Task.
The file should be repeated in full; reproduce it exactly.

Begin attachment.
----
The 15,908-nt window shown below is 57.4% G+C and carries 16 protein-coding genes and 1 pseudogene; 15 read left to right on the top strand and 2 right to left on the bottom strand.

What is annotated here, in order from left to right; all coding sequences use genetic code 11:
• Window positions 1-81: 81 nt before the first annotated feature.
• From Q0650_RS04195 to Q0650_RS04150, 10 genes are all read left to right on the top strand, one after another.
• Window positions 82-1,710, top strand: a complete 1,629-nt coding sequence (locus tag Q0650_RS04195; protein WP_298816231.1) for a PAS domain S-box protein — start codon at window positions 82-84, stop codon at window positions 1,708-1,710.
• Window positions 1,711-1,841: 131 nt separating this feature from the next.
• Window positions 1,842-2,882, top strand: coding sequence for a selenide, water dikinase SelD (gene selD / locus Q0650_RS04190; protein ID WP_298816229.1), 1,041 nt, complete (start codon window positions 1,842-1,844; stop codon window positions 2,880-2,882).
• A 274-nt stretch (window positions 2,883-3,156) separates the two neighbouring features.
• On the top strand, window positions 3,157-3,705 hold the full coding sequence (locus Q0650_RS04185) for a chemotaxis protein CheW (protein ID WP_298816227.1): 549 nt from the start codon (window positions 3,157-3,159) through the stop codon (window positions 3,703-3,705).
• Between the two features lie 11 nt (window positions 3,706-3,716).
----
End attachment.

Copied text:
The 15,908-nt window shown below is 57.4% G+C and carries 16 protein-coding genes and 1 pseudogene; 15 read left to right on the top strand and 2 right to left on the bottom strand.

What is annotated here, in order from left to right; all coding sequences use genetic code 11:
• Window positions 1-81: 81 nt before the first annotated feature.
• From Q0650_RS04195 to Q0650_RS04150, 10 genes are all read left to right on the top strand, one after another.
• Window positions 82-1,710, top strand: a complete 1,629-nt coding sequence (locus tag Q0650_RS04195; protein WP_298816231.1) for a PAS domain S-box protein — start codon at window positions 82-84, stop codon at window positions 1,708-1,710.
• Window positions 1,711-1,841: 131 nt separating this feature from the next.
• Window positions 1,842-2,882, top strand: coding sequence for a selenide, water dikinase SelD (gene selD / locus Q0650_RS04190; protein ID WP_298816229.1), 1,041 nt, complete (start codon window positions 1,842-1,844; stop codon window positions 2,880-2,882).
• A 274-nt stretch (window positions 2,883-3,156) separates the two neighbouring features.
• On the top strand, window positions 3,157-3,705 hold the full coding sequence (locus Q0650_RS04185) for a chemotaxis protein CheW (protein ID WP_298816227.1): 549 nt from the start codon (window positions 3,157-3,159) through the stop codon (window positions 3,703-3,705).
• Between the two features lie 11 nt (window positions 3,706-3,716).